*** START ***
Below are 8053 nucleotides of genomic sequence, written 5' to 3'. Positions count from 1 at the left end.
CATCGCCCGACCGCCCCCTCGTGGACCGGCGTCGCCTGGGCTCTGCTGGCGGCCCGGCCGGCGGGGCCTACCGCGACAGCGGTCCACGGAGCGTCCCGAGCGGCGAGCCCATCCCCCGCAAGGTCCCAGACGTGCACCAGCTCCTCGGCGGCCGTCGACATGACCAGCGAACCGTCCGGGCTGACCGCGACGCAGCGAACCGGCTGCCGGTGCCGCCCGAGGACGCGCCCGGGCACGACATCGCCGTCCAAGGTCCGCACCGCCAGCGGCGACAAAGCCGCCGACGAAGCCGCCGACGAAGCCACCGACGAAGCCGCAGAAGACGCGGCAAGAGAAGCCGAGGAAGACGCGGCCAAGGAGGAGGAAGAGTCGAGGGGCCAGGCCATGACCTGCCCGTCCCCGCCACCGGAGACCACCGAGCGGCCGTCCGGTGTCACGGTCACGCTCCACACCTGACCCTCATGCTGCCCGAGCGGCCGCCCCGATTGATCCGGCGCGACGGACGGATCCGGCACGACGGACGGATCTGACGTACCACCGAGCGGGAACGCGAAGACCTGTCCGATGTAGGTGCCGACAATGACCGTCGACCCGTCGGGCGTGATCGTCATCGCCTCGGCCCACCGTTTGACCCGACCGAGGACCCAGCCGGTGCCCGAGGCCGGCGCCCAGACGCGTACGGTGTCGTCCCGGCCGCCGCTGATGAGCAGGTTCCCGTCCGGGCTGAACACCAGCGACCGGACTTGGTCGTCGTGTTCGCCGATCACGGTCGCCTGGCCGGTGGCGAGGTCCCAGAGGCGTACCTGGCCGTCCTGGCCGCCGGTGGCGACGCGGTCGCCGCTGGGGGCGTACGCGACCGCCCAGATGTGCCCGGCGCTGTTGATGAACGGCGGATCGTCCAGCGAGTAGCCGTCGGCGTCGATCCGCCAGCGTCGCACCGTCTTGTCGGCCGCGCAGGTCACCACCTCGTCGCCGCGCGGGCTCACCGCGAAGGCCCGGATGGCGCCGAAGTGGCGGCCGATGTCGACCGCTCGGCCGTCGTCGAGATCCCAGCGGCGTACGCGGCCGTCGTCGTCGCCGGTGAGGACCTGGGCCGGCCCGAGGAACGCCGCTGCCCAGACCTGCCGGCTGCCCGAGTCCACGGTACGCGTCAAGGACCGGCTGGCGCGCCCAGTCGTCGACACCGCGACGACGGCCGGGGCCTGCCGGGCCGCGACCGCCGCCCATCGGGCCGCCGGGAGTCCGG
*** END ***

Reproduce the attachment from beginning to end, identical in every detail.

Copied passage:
Below are 8053 nucleotides of genomic sequence, written 5' to 3'. Positions count from 1 at the left end.
CATCGCCCGACCGCCCCCTCGTGGACCGGCGTCGCCTGGGCTCTGCTGGCGGCCCGGCCGGCGGGGCCTACCGCGACAGCGGTCCACGGAGCGTCCCGAGCGGCGAGCCCATCCCCCGCAAGGTCCCAGACGTGCACCAGCTCCTCGGCGGCCGTCGACATGACCAGCGAACCGTCCGGGCTGACCGCGACGCAGCGAACCGGCTGCCGGTGCCGCCCGAGGACGCGCCCGGGCACGACATCGCCGTCCAAGGTCCGCACCGCCAGCGGCGACAAAGCCGCCGACGAAGCCGCCGACGAAGCCACCGACGAAGCCGCAGAAGACGCGGCAAGAGAAGCCGAGGAAGACGCGGCCAAGGAGGAGGAAGAGTCGAGGGGCCAGGCCATGACCTGCCCGTCCCCGCCACCGGAGACCACCGAGCGGCCGTCCGGTGTCACGGTCACGCTCCACACCTGACCCTCATGCTGCCCGAGCGGCCGCCCCGATTGATCCGGCGCGACGGACGGATCCGGCACGACGGACGGATCTGACGTACCACCGAGCGGGAACGCGAAGACCTGTCCGATGTAGGTGCCGACAATGACCGTCGACCCGTCGGGCGTGATCGTCATCGCCTCGGCCCACCGTTTGACCCGACCGAGGACCCAGCCGGTGCCCGAGGCCGGCGCCCAGACGCGTACGGTGTCGTCCCGGCCGCCGCTGATGAGCAGGTTCCCGTCCGGGCTGAACACCAGCGACCGGACTTGGTCGTCGTGTTCGCCGATCACGGTCGCCTGGCCGGTGGCGAGGTCCCAGAGGCGTACCTGGCCGTCCTGGCCGCCGGTGGCGACGCGGTCGCCGCTGGGGGCGTACGCGACCGCCCAGATGTGCCCGGCGCTGTTGATGAACGGCGGATCGTCCAGCGAGTAGCCGTCGGCGTCGATCCGCCAGCGTCGCACCGTCTTGTCGGCCGCGCAGGTCACCACCTCGTCGCCGCGCGGGCTCACCGCGAAGGCCCGGATGGCGCCGAAGTGGCGGCCGATGTCGACCGCTCGGCCGTCGTCGAGATCCCAGCGGCGTACGCGGCCGTCGTCGTCGCCGGTGAGGACCTGGGCCGGCCCGAGGAACGCCGCTGCCCAGACCTGCCGGCTGCCCGAGTCCACGGTACGCGTCAAGGACCGGCTGGCGCGCCCAGTCGTCGACACCGCGACGACGGCCGGGGCCTGCCGGGCCGCGACCGCCGCCCATCGGGCCGCCGGGAGTCCGG